I think there are very few people out there who have not been broken up with over something that seems unreasonable. If you haven’t yet, just wait. It’s like the chicken pox—the longer you ward it off, the worse it’ll be when you finally get yours. I sit with my friends for hours and hours discussing what might have been different if they had not gotten on the guy about leaving the seat up, scratching himself in front of Grandma, being the cheapest man alive or dead, or forgetting that they hate onions on a burger. What have I learned in my old age? Well, I’ve learned that nothing would have been different. The apocalypse was coming and you didn’t know when or where, but apparently the four horsemen dragged in a real doosey of a ridiculous argument that has nothing to do with the root of your relationship problems.
My dad has a friend who used to come home every night and slice a piece of cheese off of a block that was big even for a Costco purchase. When it got moldy, she just scraped away the mold and sliced more cheese, because that’s just what she did every night. One night she came home and looked in the fridge to find a void where there once was cheese. Her husband nonchalantly said he had thrown it away. She then packed her bags and left.
My friends, the cheese does not, in fact, stand alone. Hi-ho the dairy-o, the cheese comes with a whole platter of issues. When questioned why she would leave her husband over a block of moldy cheese, my dad’s friend rolled her eyes and sighed, “Pat, sometimes it’s not just about the cheese.” Like a lactose-intolerant friend of mine once claimed, the cheese broke her will to press on. It’s that one last issue, act, or argument that makes one up and leave. While it’s the last issue, it’s rarely the first. We can beat ourselves up over what might have been, but honestly, did you want what might have been to actually be? Despite the heinous break-up moment, the person pulling the trigger really is the savior. Just think, if you both stayed silent, you could be spending the rest of your life with someone who, if he doesn’t now, will never put the seat down, will never stop scratching himself in front of Grandma or even your pastor, will only become cheaper when he doesn’t need to impress you, and seriously, if he doesn’t remember now that you hate onions on your burger, he’ll forget more important things as well.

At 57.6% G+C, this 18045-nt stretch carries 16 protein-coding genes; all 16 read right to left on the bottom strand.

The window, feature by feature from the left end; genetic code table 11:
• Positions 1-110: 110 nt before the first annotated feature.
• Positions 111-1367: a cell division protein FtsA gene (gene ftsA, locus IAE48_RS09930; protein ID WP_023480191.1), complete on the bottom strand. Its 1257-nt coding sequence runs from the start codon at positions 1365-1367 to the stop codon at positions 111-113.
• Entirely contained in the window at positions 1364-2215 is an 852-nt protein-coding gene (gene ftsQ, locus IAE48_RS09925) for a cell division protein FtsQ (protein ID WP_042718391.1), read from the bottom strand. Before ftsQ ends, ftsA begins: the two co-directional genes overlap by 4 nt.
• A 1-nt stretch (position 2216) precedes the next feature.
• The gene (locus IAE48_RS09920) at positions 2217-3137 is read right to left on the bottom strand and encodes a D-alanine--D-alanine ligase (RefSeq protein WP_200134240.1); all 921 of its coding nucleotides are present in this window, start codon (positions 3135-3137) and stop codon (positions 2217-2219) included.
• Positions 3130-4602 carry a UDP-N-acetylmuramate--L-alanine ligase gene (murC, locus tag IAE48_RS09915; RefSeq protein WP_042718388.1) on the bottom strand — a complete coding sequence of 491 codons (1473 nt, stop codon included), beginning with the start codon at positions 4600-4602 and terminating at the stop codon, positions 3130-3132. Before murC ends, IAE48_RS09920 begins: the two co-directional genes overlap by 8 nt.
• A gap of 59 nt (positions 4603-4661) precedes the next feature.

You, my dear, are also not without your faults. We, as women, nit pick. Stop. Don’t argue. This is a habit that, if unchecked, will eventually turn us into our mothers. In turn, this nit-picking is what crushes us for far longer than a guy in a break-up. We rehash, create alternate scenarios, and think of what we could have changed. But sometimes it’s not just about the cheese.
I’ve come away from college with only a few true lessons. 1. Dining hall trays make excellent make-shift sleds, as do Rubbermaid under-bed storage containers; 2. 19th Century British literature does not impress as many people as I feel it should; and 3. I make the same mistakes over and over. One of the mistakes is not looking at the big picture. Does it really take 12 years of boyfriends and pseudo-boyfriends to learn how to do this? I’m not sure yet. I haven’t quite mastered this ability. You can’t change who you are and how you deal with the majority of situations, but you can learn to let yourself go and accept that you are a whole person, not a list of transgressions in a relationship. Someday we all will find the other whole person who understands and appreciates us; the one who loves us and our moldy cheese.